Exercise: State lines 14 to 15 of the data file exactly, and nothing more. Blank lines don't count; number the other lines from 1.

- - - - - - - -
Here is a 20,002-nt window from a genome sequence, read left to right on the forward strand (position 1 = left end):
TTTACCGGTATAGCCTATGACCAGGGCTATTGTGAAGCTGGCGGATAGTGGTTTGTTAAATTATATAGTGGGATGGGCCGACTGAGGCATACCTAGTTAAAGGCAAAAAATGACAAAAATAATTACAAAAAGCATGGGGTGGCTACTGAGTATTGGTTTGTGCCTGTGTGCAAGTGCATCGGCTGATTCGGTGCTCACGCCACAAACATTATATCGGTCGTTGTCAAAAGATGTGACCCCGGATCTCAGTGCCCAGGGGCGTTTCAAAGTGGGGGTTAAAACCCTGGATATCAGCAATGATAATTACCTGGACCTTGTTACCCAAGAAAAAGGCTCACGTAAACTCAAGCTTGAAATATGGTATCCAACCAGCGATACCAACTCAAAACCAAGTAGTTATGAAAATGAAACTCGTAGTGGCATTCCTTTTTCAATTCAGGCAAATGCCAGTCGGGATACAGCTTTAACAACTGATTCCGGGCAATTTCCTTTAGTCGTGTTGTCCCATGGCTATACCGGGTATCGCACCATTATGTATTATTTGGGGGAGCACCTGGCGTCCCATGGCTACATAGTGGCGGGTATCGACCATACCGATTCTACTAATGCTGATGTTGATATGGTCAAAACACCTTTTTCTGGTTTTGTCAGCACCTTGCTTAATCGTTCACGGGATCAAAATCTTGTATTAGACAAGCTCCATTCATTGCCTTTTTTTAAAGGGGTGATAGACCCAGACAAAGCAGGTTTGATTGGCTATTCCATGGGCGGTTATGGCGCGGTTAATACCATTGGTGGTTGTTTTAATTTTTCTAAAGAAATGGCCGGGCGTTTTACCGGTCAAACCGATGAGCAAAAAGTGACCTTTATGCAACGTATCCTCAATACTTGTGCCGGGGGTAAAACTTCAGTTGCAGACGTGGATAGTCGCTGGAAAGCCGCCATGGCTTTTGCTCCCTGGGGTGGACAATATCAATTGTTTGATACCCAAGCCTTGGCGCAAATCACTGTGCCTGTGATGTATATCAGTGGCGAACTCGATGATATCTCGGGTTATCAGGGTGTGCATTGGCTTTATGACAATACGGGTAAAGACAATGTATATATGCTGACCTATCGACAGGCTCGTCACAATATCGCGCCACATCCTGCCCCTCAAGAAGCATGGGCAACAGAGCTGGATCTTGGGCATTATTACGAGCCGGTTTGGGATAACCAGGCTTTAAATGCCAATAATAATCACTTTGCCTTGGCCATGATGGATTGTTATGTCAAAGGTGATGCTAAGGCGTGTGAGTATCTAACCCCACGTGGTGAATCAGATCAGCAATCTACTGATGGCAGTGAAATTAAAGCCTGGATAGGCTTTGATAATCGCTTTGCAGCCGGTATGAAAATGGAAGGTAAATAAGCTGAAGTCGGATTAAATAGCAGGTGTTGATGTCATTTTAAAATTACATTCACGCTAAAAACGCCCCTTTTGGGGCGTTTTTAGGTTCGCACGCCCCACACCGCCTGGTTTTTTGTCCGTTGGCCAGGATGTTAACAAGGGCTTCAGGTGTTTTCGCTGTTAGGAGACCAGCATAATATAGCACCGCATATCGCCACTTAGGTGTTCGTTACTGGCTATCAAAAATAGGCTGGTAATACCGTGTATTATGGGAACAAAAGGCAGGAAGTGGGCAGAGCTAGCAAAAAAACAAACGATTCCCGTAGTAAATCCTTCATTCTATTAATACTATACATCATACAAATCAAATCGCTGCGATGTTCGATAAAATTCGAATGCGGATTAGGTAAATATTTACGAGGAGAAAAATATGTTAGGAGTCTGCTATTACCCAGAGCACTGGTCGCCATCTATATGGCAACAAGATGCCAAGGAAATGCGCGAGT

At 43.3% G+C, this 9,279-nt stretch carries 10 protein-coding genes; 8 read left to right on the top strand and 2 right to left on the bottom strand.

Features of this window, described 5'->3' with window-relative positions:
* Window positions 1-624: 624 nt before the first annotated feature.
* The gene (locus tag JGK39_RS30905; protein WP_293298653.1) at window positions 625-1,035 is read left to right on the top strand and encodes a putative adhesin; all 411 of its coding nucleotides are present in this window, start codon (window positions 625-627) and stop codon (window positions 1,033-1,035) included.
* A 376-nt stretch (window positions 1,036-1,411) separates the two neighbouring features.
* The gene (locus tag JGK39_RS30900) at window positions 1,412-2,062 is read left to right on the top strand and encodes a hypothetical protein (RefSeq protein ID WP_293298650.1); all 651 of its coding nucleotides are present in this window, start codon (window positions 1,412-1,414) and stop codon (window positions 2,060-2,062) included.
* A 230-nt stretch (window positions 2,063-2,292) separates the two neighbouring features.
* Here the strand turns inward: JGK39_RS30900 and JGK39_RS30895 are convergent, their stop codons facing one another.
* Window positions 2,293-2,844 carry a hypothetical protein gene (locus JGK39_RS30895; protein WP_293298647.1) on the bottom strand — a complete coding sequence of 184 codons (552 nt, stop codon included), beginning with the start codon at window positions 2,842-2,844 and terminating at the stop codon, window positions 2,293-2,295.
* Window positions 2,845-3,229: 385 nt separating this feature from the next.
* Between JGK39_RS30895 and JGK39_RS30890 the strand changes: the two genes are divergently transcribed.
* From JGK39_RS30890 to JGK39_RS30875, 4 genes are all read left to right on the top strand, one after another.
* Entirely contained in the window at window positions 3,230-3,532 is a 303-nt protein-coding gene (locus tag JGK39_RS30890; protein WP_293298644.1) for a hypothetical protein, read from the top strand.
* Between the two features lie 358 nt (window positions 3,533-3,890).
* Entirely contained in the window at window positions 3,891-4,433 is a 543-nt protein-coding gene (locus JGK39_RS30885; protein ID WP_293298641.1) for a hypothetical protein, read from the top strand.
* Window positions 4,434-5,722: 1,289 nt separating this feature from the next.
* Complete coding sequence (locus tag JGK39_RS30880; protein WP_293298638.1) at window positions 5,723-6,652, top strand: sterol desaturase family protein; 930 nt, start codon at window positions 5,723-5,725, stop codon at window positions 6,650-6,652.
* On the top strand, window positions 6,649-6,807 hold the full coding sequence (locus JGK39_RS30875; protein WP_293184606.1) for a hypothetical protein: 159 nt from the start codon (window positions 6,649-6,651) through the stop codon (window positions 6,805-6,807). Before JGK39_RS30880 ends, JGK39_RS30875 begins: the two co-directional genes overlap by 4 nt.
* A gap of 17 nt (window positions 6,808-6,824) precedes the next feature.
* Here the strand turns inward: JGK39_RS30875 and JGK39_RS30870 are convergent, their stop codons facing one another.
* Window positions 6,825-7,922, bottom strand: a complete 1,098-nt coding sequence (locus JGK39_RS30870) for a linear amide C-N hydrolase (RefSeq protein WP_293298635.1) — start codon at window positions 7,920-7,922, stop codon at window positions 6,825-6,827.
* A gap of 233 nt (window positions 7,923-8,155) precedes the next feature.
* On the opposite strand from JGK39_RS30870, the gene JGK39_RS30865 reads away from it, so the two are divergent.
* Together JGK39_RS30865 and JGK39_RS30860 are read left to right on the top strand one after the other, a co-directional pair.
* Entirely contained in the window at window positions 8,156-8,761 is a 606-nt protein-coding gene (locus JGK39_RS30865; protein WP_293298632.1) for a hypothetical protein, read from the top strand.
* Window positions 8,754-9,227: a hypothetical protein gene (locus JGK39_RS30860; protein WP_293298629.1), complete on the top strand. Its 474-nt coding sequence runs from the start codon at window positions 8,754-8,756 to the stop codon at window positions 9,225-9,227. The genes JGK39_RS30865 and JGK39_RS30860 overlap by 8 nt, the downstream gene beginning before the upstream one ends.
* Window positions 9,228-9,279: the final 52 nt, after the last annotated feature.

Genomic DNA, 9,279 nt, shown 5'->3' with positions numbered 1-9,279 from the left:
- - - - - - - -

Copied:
* From JGK39_RS30890 to JGK39_RS30875, 4 genes are all read left to right on the top strand, one after another.
* Entirely contained in the window at window positions 3,230-3,532 is a 303-nt protein-coding gene (locus tag JGK39_RS30890; protein WP_293298644.1) for a hypothetical protein, read from the top strand.